A week later we pass Pshet Head and its sheltered bay--the last for some time. This is the Open Shore, a fertile strip but with only small, fairweather ports--the only safe anchorages in winter storms are in coves. As a result the Open Shore is culturally backward.
As we enter northwestern Korepa, it warms and dries a bit, becoming a classic Mediterranean strip. Pleasant country. Reminiscent of Perth and the Swan River, though more scenic--always that mountain backdrop.
Another week to the next big port--two-thirds of the way along the Coast. Turen Bay sneaks up on you--it's hidden behind a long peninsula. The sudden strait, the long oval sound whose hills are a patchwork of meadow and groves, all reminds you of San Francisco Bay--before industry and bridges, that is. No one's planning to bridge the Turen Gate; it's 8 km of deep water. Besides, Kakaleans aren't in a hurry, and they like to sail. The ferry's fast enough.
Another week. Small ports every evening--we have our pick. We'll stay a day or two in Khet Port, though, to sample the nightlife. Its sheltered bay means every ship pulls in for news and supplies. Khet is all the Open Coast is not.
Things are especially cheerful because the winter rains filled all the reservoirs and now spring is here; lots of celebratory and fertility dances, some of which would be illegal in most Earth jurisdictions.
Past Khet Bay, we're skirting the Keshe'a Peninsula, the west end of Korepa--and of Tua, that continent the Tuans deny.
Port Keshe'a, near the tip, is the jumping-off point for ships heading west along the Kshupa Islands, a chain leading to the Africa-sized continent of Ara.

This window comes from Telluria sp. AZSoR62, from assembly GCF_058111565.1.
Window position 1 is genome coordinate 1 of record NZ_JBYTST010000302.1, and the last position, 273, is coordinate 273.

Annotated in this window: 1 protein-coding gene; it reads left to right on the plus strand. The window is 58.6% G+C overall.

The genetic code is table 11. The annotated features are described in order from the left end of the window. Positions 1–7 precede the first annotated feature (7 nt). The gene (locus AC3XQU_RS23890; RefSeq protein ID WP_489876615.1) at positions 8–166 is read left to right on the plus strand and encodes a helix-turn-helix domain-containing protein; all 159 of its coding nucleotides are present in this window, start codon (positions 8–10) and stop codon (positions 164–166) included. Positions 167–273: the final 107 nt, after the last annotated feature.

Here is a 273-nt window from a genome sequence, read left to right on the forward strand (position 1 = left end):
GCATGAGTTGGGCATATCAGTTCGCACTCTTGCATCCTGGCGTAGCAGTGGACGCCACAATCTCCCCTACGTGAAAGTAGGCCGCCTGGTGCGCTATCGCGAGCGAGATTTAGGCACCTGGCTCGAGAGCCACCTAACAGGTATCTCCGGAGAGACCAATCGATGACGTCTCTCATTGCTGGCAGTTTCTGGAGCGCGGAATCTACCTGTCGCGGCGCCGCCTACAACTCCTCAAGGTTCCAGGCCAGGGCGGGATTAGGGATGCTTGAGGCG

Well, halfway. There's a 320-km gap halfway out (that's 200 mi wide); beyond it, the Arans call the chain the Dachei Islands. That gap isn't just cultural or political; biological too. On either side, the gaps are short, shallow and the next island always visible; primitives with rafts, and even vigorous swimmers could manage them (consider the feats of polar bears and elephants). But the Dachei Gap ensured that land animals on the two continents would be sharply different, just as Wallace's Line biologically divides east and west Indonesia.
Not all straits are equal.
Before you click on that link heading out to a non-pipsqueak continent, there's one more Tuan coast to see--the hardest, though also the wildest...
We book passage east, along Tua's north coast--the Dry Shore.
The first few days, it's not too bad; the decay is subtle. Slowly the hills recede to the horizon, and then beyond it, though rivers still wind down from their relatively rainy slopes--the Tsem, the Dzo, the Omak, the Pellu. The trees of Keshe'a grow sparse except along the rivers. Tuak Savanna continues, the grass tall and green to Port Omak; but nearing Pellu Town, it turns short and golden. The raw red cliffs of Wedge Island are a taste of what's to come. After Green River, the last major stream, the shore's nearly barren behind low cliffs. You climb the mast and can't see a thing inland--a brown plain fading to haze...
They're guardians who failed. Oh, there's still a town, still a river--the first in quite a while, and the last; the town's here for drinking water and because the canyon's a trade route, not just for the beauty of its site. But the Ghost River's small--drinkable, but not navigable by keeled craft.
There's a reason it's called the Ghost. Once it was the Dekela River. Its great canyon suggests a Nile; and the ruins on the bluffs, and for two miles upstream, show that until 7000 years ago Port Dekela was the great city of the north coast, unloading riverbarges laden with produce from a sunny, irrigated valley and the minerals from a great desert basin, much as the Egyptians used the Nile. But this Nile died--that's just its melancholy, muddy little ghost you're drinking.
What can kill a whole nation? The southern mountains still catch rain--they're tall and vigorous. Even if they tilted or thrust up new ridges, the river should just cut through them, maintaining its drainage basin. Erosion trumps uplift--the Grand Canyon proves that. So why did the Dekela die?
The great geologist Louis Agassiz emphasized gradualism--slow change over millions of years. He was correcting the catastrophism taught by the Bible; and he was right to. Geologic change generally happens in deep time, not human time.
But not always. The southern mountains flank an active trench--and volcanoes (like meteors and humans) now and then defy Agassism. Catastrophe queens! Eight thousand years ago, nearly due south of us, a line of young cones grew violently, further into the desert than was common for that stretch of the coastal range.